Yes, this game does have a lot of bugs, but it's allowed to—it's in development. You may curse and swear at this incomplete game, which is often ugly and quite harsh to play (and definitely not friendly to beginners). But, ten seconds later, a moment will come when everything looks beautiful, you're in the zone, control is coming naturally and an authentic touch by a big fan will put a huge grin on your face. There really is a large sense of ambition with this game, and if you can look past the early development flaws, you'll find a real gem. The code currently is being rewritten as a side project called Refactor, so I really hope this game sees the support and development it deserves, because it could be brilliant—definitely one to watch.

CharTr—Mind Mapping Tool (code.google.com/p/chartr)

CharTr is an artistic piece of software made for fun to give mind mappers good usability. For those unfamiliar with mind mapping, Wikipedia says the following:

A mind map is a diagram used to represent words, ideas, tasks or other items linked to and arranged radially around a central key word or idea. It is used to generate, visualize, structure and classify ideas, and as an aid in study, organization, problem solving, decision making and writing.

Here's me going off on a creative bent with CharTr.

Currently, its stated features are as follows:

  • Basic mind map with curved links.

  • Link folding.

  • Colors.

  • Outline box of several selected nodes.

  • Audio/text/images embedded as notes.

  • Automatic saving.

  • SVG, PNG, PDF and PS export.

  • Numerous keyboard shortcuts (with an eased keyboard navigation, vim-like).

  • Idea bookmarking.

  • Search for text in nodes.

  • Math equations.


CharTr does have a few obscure requirements, so you should look through your repositories. You need Python, PyGTK, Cairo, GStreamer, Numpy and python-plastex for mathematical equations. Once you have these sorted out, head to the Web site where you have a choice of a source tarball or Debian package.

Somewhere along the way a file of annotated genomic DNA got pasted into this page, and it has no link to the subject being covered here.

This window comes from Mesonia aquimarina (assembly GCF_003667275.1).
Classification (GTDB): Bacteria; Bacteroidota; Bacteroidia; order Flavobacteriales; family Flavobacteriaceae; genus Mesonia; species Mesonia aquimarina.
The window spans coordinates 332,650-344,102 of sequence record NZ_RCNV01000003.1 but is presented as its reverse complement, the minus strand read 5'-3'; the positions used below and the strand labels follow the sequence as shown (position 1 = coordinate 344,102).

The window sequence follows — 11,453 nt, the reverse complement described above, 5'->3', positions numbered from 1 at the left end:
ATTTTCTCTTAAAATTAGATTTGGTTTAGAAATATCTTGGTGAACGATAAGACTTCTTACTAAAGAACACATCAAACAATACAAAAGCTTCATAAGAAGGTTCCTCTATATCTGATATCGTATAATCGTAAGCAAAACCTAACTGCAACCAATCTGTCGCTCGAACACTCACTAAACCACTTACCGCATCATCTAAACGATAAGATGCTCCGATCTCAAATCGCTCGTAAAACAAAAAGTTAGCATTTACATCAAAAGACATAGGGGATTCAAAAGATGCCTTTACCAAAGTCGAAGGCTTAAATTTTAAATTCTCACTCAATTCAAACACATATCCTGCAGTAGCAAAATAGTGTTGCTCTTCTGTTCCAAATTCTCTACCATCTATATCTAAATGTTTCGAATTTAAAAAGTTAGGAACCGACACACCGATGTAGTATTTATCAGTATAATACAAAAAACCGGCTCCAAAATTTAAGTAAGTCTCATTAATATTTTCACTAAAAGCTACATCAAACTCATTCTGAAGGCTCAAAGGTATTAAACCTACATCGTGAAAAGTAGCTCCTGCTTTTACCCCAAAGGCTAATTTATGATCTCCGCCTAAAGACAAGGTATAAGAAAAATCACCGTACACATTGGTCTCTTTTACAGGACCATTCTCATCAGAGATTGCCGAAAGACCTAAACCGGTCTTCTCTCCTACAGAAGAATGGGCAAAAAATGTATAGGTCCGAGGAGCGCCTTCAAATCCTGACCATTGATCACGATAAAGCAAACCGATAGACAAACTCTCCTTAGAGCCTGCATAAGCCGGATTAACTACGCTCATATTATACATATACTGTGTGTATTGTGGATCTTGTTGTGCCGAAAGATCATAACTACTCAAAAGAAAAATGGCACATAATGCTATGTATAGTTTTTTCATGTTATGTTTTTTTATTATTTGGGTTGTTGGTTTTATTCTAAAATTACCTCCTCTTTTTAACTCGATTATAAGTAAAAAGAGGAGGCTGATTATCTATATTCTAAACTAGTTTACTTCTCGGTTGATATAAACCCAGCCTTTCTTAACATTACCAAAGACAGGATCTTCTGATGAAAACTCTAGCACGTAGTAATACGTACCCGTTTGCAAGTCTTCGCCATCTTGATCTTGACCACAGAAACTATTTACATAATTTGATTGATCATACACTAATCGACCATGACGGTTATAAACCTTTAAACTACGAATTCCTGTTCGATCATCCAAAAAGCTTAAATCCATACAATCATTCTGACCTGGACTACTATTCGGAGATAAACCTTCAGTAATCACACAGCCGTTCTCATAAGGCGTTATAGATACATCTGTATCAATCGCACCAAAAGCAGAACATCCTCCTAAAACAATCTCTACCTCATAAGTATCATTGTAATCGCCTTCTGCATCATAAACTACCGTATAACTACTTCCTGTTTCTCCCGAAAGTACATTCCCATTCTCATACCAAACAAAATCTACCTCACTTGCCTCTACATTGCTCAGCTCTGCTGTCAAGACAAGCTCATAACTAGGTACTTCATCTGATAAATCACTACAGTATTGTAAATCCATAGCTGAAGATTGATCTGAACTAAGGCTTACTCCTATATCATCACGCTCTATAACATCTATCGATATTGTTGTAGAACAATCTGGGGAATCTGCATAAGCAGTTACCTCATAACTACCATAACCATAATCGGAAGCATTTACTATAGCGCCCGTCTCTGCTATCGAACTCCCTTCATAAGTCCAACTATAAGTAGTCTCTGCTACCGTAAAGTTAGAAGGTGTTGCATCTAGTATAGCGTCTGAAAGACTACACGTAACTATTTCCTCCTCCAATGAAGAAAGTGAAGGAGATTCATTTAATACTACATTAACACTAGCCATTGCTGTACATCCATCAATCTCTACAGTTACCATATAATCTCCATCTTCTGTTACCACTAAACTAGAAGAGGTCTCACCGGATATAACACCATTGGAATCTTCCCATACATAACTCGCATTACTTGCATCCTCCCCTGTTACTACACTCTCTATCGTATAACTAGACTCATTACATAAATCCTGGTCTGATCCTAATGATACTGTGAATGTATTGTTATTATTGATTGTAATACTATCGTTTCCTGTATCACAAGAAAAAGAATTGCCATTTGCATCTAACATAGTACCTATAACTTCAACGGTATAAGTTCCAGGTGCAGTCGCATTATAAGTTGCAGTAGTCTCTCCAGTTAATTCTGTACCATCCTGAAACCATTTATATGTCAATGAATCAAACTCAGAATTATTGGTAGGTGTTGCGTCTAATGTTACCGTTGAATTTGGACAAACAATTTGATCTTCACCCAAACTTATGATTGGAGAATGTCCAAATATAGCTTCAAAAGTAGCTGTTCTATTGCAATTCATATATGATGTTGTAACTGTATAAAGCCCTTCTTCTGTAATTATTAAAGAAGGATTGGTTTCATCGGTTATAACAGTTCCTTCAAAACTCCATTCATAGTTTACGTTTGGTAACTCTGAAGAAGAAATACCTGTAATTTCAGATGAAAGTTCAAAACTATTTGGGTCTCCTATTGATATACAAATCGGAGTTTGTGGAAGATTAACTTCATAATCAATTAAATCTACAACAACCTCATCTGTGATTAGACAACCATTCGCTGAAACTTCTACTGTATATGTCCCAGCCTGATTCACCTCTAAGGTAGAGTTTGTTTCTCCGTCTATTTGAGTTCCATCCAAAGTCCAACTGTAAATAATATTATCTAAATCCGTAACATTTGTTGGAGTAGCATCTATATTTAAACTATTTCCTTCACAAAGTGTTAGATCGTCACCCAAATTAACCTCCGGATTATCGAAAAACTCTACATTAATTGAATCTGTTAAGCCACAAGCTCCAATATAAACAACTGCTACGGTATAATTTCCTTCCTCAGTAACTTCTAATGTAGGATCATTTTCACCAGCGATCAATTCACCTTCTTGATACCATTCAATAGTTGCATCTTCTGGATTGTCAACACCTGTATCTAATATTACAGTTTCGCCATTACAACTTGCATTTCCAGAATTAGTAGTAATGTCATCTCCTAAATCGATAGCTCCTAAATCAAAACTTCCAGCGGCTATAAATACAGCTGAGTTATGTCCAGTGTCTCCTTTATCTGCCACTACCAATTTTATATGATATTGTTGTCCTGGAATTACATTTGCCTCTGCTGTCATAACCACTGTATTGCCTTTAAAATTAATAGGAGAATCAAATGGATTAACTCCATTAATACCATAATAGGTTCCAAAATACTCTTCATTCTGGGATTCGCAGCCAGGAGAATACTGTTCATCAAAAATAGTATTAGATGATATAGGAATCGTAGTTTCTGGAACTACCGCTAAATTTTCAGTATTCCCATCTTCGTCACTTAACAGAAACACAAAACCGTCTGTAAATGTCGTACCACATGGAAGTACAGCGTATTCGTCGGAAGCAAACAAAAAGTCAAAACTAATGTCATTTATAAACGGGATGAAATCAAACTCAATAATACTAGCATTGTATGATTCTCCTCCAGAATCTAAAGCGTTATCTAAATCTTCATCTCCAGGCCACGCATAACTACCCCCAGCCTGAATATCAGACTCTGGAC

If you grab the .deb package, install it by entering the following in a terminal from whichever directory contains the file:

$ sudo dpkg -i chartr_0.16_i386.deb 

Now, run CharTr by entering:

$ chartr

If you get the source version, download and extract the tarball, and then open a terminal in the new CharTr directory.

You need to invoke Python manually, by entering the following:

$ python chartr.py 


Once inside, click that big shiny New button, and a new window appears, called a Map. In the big expanse of white, left-clicking brings up a text cursor allowing you to type in some text. Press Enter, and the text is placed inside a box. The first of these is yellow, allowing for a central idea from which others ideas can flow. If you click on the original box and add some text somewhere else on the map, it is placed in a blue box, and a black line links to it. Right-clicking lets you move the map around, and if you look at the toolbar at the top, you can zoom in and out, as well as add images. If you check the drop-down box toward the right, you also can add bits of audio, notes or some already-provided icons—very handy! Once you've finished making a mind map, you can export it to a picture file. Check the documentation page at code.google.com/p/chartr/wiki/CharTrDocumentationEn for more information on general usage.

All in all, this is a nice and simple application with some great aesthetics that will find favor with students and teachers alike. It's still buggy for the moment, but I hope to see it included in major distros, especially educational ones.

John Knight is a 24-year-old, drumming- and climbing-obsessed maniac from the world's most isolated city—Perth, Western Australia. He can usually be found either buried in an Audacity screen or thrashing a kick-drum beyond recognition.